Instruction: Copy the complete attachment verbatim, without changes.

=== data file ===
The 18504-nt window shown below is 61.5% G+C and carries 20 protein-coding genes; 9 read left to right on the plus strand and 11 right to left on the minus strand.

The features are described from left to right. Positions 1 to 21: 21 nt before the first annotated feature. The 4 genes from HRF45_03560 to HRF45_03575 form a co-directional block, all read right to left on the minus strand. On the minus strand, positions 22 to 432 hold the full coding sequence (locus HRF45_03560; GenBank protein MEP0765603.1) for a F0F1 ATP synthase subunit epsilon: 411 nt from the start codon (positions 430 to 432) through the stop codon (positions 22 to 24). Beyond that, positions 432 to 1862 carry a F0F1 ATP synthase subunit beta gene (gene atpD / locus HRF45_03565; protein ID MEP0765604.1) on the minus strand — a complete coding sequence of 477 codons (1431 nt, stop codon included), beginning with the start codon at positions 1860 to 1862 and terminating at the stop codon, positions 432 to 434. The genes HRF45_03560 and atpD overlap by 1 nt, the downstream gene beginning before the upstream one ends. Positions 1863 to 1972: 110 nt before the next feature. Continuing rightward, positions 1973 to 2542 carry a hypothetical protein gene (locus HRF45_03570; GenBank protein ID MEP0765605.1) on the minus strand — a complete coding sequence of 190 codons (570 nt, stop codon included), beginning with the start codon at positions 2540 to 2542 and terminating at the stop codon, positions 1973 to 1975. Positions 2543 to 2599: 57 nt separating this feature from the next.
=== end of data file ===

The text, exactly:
The 18504-nt window shown below is 61.5% G+C and carries 20 protein-coding genes; 9 read left to right on the plus strand and 11 right to left on the minus strand.

The features are described from left to right. Positions 1 to 21: 21 nt before the first annotated feature. The 4 genes from HRF45_03560 to HRF45_03575 form a co-directional block, all read right to left on the minus strand. On the minus strand, positions 22 to 432 hold the full coding sequence (locus HRF45_03560; GenBank protein MEP0765603.1) for a F0F1 ATP synthase subunit epsilon: 411 nt from the start codon (positions 430 to 432) through the stop codon (positions 22 to 24). Beyond that, positions 432 to 1862 carry a F0F1 ATP synthase subunit beta gene (gene atpD / locus HRF45_03565; protein ID MEP0765604.1) on the minus strand — a complete coding sequence of 477 codons (1431 nt, stop codon included), beginning with the start codon at positions 1860 to 1862 and terminating at the stop codon, positions 432 to 434. The genes HRF45_03560 and atpD overlap by 1 nt, the downstream gene beginning before the upstream one ends. Positions 1863 to 1972: 110 nt before the next feature. Continuing rightward, positions 1973 to 2542 carry a hypothetical protein gene (locus HRF45_03570; GenBank protein ID MEP0765605.1) on the minus strand — a complete coding sequence of 190 codons (570 nt, stop codon included), beginning with the start codon at positions 2540 to 2542 and terminating at the stop codon, positions 1973 to 1975. Positions 2543 to 2599: 57 nt separating this feature from the next.